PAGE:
HPV: Answering Your FAQ’s On The Most Common STD

The human papillomavirus (aka HPV) is more or less everywhere, statistically speaking. It’s estimated that 75 to 80 percent of all sexually active adults will have some form of HPV in their lifetime. Some will develop genital warts, while in others, the virus will lead to a life-threatening disease: Nearly 12,000 new cases of HPV-related cervical cancers are diagnosed in the U.S. every year, according to the Centers for Disease Control and Prevention. The crazy thing? Since there are so many different strains, some of which are asymptomatic, many women don’t even know they’ve got it.
“HPV is a skin-to-skin contact infection,” says Diane Harper, M.D., professor at the University of Missouri-Kansas City School of Medicine and a lead researcher of HPV and cervical cancer prevention and treatment. Translation: Condoms can’t shield you from HPV because the virus could be lingering on skin outside of the condom. “There are over 100 types of HPV that invade the human skin, and 40 types invade the soft, wet, mucosa in the mouth, anal, and genital area,” says Harper.
It’s those 40 that have been linked to cervical cancer. “HPV-16 causes the greatest number of cancers,” says Harper. “About 90 percent of the time, HPV infections disappear within two years and never cause any ill effect. Five percent of the time, the HPV infections will turn into a cancer precursor, and about half of those cancer precursors will develop into cancer.”
All the more reason to stay HPV-free, right? Schedule an annual ob/gyn exam to get a Pap test, which will screen for cellular changes that, left untreated, could lead to cervical cancer. Your doctor can also do a visual check on the outside of your lady bits for any signs of tiny, skin-colored, wart-like growths; if any are found, they can be treated.
But, cautions Harper, know that a Pap is not a flawless method: “Pap screening programs are very effective but not perfect at early detection for early treatment,” she says. What’s even more frustrating is that once you have HPV (whatever the form) there’s no pill to pop or shot to get rid of it. “No anti-viral exists for it to date,” says Harper. “There is no treatment for HPV infections — the only treatment is for cells already infected with HPV that have changed into a cancer precursor or a cancer.” What that means: surgical removal to cut out the HPV-ridden growths either on the outside, or inside of your body.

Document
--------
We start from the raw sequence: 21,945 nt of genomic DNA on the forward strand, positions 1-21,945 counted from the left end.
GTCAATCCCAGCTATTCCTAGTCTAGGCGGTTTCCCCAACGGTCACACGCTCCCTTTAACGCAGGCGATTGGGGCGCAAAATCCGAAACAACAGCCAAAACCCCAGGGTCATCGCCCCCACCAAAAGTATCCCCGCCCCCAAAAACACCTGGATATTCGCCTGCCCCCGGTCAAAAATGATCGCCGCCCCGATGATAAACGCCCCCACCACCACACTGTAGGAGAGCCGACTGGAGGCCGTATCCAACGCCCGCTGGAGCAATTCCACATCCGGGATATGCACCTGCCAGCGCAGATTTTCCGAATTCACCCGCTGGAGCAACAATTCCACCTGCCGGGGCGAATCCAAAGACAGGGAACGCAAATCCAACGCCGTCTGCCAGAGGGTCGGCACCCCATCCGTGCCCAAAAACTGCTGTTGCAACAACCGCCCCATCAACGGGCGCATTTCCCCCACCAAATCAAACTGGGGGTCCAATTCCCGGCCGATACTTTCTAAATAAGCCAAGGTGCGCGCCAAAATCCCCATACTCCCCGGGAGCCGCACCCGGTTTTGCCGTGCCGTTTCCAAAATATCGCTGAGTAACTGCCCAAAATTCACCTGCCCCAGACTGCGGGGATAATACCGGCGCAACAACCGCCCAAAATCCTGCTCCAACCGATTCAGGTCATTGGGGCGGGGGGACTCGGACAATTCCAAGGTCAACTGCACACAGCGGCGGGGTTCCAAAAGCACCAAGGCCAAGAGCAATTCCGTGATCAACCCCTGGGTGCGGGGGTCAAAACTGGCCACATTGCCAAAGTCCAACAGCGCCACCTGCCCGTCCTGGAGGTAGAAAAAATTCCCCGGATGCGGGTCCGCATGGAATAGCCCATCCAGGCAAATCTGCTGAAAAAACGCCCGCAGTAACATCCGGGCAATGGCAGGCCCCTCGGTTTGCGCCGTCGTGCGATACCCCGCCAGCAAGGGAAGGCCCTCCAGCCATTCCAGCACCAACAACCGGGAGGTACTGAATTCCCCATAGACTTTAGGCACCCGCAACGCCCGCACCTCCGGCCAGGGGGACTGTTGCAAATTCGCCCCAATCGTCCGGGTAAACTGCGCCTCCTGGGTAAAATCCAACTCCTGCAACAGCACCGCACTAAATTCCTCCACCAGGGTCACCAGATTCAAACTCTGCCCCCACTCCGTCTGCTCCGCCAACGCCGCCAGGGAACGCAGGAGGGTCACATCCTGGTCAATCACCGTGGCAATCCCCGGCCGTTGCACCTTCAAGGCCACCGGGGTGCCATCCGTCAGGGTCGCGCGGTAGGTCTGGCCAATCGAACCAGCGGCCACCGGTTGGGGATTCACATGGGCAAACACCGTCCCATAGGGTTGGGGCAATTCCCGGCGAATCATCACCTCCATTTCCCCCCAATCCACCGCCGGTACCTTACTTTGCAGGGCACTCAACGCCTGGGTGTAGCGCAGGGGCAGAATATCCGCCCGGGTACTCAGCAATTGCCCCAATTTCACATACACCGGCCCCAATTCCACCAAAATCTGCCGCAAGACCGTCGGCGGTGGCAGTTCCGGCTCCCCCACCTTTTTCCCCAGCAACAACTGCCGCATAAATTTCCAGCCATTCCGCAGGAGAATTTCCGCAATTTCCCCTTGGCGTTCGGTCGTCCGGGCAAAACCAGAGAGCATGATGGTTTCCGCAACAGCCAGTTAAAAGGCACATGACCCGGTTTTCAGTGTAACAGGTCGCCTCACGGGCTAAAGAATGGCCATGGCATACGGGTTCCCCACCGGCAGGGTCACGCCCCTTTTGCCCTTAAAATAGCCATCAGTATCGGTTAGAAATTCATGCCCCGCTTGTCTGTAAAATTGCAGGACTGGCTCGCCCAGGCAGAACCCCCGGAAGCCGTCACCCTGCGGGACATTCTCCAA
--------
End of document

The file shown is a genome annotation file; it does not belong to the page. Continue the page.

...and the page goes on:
The good news: There are two vaccines, Gardasil and Cervarix, which pretty much ward off the most common strains. "Both vaccines protect against some types of HPV that cause cancer and some types that cause genital warts," says Harper, who helped develop both vaccines. "Cervarix provides better protection against cancer-causing types and Gardasil provides better protection against genital warts. But they both only protect against a limited number of HPV types, not all the types that cause cervical cancers.”
The ideal candidate for these is anyone not yet diagnosed with any strain of HPV. But, even if you have one strain, if you get the shot anyway, it could prevent you from getting other strains of HPV you haven’t yet encountered. It’s not a one time shot, though. “It is unknown how long they last, although Cervarix lasts at least nine years, and Gardasil about five years,” Harper says. Talk to your doc to see if you should opt for it. Be aware that unless you are under the age of 26, many insurance companies won’t cover it, so you’ll have to pay around $130 a pop — and it requires a sequence of three shots total.
So, while we know we don't really need to tell you this, we think it bears repeating: Be smart when it comes to practicing safe sex and get regular exams to check up on it — because you are truly the only advocate when it comes to your health.

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